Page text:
Thursday, July 12, 2018
Oslo, Norway / Longyearbyen / Embark Ocean Adventurer
Having gathered for dinner at the Radisson Blu Hotel at the Oslo Airport yesterday and met with our expedition team, this morning we took the short stroll to the airport terminal to join our flight to Svalbard. Four hours later, after a brief stop in Tromsø, we stepped from the plane into the cold damp air of Longyearbyen, a sharp contrast to the heat and sunshine of Oslo. Here, in this old coal mining town, some 800 miles north of the Arctic Circle, sunrise was three months ago and the sun will not set again until August 25.
We enjoyed a short tour of this remote town and made a stop at the Svalbard Museum. With its excellent modern displays, it is part of a complex which includes the Norwegian Polar Institute and university and provides a valuable introduction to the region. Soon, we boarded our buses for the short drive to the dock where Ocean Adventurer, our home for the next two weeks, awaited us. Once aboard and settled in our cabins, we went out on deck to watch as we pulled away from Longyearbyen and out into Isfjorden. Our Svalbard adventure was underway!
Friday, July 1
Magdalenafjorden / Amsterdamøya
Overnight, we had sailed out of Isfjorden and north around the outside of Prins Carls Forland so that we awoke today in Magdalenafjorden in the far northwest corner of Spitsbergen. We made a landing at a small spit of land, actually a glacial terminal moraine, at the mouth of a southern side fjord called Gullybukta. Here, we walked around the mounds of moraine, home to nesting Arctic terns, and took in the mountain views. Some chose a longer hike along the crest of a lateral moraine to the front of a wasting glacier.
As we sailed on to our next destination, our sharp-eyed expedition team spotted a polar bear on the southern shore of the island of Danskøya. At first, we watched from the vantage point of our ship, but then we took to our Zodiacs for a closer look as the animal strolled purposefully along the shore. From our bobbing Zodiacs we saw that the bear was on the scent of a dead seal which was providing a meal for another polar bear and her cub. As the larger male approached, the female and cub retreated uphill.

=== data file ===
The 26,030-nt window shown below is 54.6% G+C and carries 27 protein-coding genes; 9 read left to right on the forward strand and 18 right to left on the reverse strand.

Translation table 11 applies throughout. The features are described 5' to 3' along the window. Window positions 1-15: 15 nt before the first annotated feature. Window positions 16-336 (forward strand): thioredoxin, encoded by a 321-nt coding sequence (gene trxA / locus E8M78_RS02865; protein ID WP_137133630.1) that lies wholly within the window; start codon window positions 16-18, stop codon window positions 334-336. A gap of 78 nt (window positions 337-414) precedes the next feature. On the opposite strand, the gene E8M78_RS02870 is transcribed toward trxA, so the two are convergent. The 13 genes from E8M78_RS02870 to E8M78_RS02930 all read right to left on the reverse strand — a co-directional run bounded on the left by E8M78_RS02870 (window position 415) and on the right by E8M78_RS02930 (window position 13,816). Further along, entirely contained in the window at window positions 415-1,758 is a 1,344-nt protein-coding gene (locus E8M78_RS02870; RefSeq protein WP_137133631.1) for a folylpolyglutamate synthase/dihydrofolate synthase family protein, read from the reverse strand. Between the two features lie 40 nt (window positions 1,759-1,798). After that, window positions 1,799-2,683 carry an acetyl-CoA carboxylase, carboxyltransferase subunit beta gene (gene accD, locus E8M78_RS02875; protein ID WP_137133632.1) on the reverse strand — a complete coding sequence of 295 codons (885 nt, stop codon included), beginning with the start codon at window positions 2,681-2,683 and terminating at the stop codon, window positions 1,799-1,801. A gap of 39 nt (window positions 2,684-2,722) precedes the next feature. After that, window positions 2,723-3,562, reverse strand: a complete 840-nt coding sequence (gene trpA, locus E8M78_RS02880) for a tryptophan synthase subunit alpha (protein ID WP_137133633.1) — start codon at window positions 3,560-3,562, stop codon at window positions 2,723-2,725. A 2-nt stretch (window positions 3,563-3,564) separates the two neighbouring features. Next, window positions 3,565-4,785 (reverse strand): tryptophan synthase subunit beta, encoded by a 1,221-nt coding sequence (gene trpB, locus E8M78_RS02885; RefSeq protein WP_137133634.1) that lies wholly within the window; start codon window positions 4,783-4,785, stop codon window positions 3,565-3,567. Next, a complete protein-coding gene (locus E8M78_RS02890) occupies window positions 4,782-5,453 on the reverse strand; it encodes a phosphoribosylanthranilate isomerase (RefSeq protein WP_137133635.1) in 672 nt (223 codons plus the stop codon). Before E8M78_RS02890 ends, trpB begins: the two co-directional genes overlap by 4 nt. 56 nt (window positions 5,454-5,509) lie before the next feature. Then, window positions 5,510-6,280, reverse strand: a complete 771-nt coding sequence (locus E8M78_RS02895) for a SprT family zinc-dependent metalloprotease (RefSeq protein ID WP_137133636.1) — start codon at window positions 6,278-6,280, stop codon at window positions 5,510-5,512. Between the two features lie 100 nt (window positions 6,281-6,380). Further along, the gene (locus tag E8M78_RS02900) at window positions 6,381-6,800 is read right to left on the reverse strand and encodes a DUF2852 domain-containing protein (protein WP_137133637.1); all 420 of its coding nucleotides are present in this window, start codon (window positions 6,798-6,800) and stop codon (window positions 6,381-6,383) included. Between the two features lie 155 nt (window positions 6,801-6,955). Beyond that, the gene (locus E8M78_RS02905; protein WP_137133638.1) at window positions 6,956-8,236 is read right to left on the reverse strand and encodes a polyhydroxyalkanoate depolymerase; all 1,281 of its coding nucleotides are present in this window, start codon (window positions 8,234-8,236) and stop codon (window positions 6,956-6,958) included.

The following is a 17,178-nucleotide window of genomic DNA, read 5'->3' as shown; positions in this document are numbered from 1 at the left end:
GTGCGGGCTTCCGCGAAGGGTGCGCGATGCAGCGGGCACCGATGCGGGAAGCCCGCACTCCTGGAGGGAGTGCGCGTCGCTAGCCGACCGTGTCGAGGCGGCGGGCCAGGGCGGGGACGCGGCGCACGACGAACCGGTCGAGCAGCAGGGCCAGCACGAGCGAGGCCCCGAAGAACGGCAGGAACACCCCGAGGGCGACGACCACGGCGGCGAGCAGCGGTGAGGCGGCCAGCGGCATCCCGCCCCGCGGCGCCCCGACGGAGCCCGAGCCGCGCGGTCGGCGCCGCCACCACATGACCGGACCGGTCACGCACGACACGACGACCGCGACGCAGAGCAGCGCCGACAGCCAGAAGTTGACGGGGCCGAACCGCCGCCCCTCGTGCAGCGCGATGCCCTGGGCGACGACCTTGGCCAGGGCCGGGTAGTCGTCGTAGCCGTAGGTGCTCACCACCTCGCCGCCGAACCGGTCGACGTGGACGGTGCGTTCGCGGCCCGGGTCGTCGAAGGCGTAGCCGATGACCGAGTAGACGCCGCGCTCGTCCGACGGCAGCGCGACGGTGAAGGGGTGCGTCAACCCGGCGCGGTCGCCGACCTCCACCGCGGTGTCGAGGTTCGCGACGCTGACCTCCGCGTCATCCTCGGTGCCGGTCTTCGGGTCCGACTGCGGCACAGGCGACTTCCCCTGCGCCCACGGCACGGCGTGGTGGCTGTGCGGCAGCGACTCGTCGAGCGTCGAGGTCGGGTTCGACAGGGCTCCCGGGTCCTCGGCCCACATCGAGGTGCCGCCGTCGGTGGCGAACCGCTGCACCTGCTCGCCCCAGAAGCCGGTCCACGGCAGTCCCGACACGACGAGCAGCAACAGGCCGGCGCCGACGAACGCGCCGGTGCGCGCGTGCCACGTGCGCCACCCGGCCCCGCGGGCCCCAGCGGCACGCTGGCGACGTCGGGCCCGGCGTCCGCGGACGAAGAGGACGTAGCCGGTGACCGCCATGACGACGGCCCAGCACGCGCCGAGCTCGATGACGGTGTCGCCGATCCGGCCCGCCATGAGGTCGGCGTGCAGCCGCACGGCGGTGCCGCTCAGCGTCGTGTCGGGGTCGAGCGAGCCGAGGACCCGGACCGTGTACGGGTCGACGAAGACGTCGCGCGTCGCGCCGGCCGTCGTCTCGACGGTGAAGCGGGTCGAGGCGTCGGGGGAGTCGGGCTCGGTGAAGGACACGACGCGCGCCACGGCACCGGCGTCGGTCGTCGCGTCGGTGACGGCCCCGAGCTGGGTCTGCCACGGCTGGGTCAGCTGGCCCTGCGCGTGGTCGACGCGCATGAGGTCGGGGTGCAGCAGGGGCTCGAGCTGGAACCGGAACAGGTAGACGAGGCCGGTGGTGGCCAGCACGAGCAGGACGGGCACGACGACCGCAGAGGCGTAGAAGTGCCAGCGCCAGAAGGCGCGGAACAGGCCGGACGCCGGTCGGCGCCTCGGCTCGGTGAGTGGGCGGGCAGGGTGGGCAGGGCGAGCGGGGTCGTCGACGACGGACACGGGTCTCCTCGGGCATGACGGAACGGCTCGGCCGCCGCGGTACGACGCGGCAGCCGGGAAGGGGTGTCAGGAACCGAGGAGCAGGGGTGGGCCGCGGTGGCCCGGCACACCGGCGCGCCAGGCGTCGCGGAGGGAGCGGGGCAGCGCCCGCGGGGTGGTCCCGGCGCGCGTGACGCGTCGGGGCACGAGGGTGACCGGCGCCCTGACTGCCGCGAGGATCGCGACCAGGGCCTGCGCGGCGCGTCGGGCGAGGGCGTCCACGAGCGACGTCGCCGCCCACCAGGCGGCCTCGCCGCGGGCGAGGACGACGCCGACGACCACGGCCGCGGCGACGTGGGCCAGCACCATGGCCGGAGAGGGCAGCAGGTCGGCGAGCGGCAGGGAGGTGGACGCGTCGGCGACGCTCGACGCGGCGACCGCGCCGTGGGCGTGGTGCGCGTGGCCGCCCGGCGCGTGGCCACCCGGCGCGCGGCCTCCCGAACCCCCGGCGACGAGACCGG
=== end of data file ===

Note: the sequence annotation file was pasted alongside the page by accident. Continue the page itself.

Leaving the bears in peace, we continued on our way to Amsterdamøya and the remains of the 16th-century Dutch whaling station of Smeerenburg. There, whale oil-cemented sands marked the sites of the blubber ovens which rendered down the whale catch. An added attraction nearby on the shore was a walrus haul-out, with a large heap of slumbering walrus, some of which occasionally awoke to wave their tusks at their neighbors before returning to repose.
Polar bears and walrus on our first day! What a start to our expedition! We celebrated this evening with a welcome reception and dinner hosted by Captain Alexey Zakalashnyuk.
Saturday, July 14
Monacobreen / Moffen Island
This morning we sailed deep into the long fjord of Liefdefjorden on Spitsbergen’s north coast where numerous glaciers occupy deep valleys separated by sharp mountain peaks and ridges. At the head of the fjord is the three-mile-wide front of Monacobreen, a long glacier descending from the ice cap in the mountains to the south. We cruised in our Zodiacs through the brash ice along the front of the glacier and its neighbor, Seligerbreen. Just three years ago, these glaciers were joined where they met the sea; today, there is a wide gap separating them, such is the speed of retreat of Monacobreen. Amongst the ice, we saw and heard many kittiwakes and king eider ducks, and were treated to fine views of bearded seals, both in the water and out on the ice.
Over lunch, Ocean Adventurer repositioned a short distance north in the fjord and we landed at the site of an old trappers’ hut with the wonderful name of Texas Bar, dating from 1927. The cozy hut, which was used for several months by our Svalbard guide Mats Forsberg while working with a BBC film crew, sits on a bare slope brightened by clusters of purple moss campion and yellow tufted saxifrage. Hikes to a nearby ridge gave us fine views down the fjord back to Monacobreen and over a wide braided meltwater river plain. Some of us opted for a longer hike following this meltwater river towards the glacier from which it emerged. There we saw it cutting through the high, steep, rocky terminal moraine in front of the glacier.
After dinner, we paused near the small atoll-like gravel island of Moffen, a walrus reserve astride the 80°N line of latitude. We viewed the animals from the ship, before continuing northwards towards the midnight sun.
Sunday, July 15